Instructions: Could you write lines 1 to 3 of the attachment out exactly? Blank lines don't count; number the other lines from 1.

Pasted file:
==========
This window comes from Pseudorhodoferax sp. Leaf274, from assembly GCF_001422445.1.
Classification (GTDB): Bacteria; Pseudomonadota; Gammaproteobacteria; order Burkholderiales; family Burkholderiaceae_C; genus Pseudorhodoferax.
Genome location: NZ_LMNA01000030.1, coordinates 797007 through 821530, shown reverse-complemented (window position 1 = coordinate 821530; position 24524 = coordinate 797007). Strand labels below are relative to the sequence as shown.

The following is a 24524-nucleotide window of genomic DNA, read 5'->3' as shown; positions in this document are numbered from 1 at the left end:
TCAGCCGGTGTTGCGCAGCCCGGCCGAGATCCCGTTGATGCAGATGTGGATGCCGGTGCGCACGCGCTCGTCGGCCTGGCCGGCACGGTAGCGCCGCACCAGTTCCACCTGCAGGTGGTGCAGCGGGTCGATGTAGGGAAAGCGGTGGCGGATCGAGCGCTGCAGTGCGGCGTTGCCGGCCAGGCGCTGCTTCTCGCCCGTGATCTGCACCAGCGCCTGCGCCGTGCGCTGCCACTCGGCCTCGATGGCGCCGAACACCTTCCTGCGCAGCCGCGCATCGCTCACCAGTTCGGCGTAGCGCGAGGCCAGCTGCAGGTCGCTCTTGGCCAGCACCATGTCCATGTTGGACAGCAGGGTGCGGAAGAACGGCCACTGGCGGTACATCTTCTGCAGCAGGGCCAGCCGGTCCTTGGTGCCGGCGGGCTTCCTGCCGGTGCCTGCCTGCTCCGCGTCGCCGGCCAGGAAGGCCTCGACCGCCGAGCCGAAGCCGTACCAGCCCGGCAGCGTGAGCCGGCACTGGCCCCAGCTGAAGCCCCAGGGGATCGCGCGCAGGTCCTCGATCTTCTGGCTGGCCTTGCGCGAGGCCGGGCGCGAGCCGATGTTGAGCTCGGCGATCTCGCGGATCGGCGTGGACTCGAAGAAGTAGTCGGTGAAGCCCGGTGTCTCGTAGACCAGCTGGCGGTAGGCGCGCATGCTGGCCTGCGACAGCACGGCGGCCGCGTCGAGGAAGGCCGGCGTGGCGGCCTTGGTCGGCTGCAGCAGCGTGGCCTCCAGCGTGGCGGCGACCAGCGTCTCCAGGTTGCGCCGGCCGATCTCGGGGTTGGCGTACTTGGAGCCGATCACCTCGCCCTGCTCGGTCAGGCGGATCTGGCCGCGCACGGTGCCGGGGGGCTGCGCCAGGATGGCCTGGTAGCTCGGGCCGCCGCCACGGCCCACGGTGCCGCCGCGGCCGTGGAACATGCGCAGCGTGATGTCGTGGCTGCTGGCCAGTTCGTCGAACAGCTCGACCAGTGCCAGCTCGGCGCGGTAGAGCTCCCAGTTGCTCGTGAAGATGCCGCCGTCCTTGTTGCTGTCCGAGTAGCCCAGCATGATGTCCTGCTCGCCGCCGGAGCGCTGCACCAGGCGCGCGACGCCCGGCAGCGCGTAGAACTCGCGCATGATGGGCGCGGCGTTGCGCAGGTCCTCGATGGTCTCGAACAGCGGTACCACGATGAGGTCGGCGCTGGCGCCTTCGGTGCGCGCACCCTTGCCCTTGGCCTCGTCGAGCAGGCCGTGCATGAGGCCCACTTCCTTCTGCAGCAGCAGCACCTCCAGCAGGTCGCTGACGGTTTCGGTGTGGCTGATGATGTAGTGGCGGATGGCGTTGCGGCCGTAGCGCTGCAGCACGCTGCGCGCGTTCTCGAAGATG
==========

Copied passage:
This window comes from Pseudorhodoferax sp. Leaf274, from assembly GCF_001422445.1.
Classification (GTDB): Bacteria; Pseudomonadota; Gammaproteobacteria; order Burkholderiales; family Burkholderiaceae_C; genus Pseudorhodoferax.
Genome location: NZ_LMNA01000030.1, coordinates 797007 through 821530, shown reverse-complemented (window position 1 = coordinate 821530; position 24524 = coordinate 797007). Strand labels below are relative to the sequence as shown.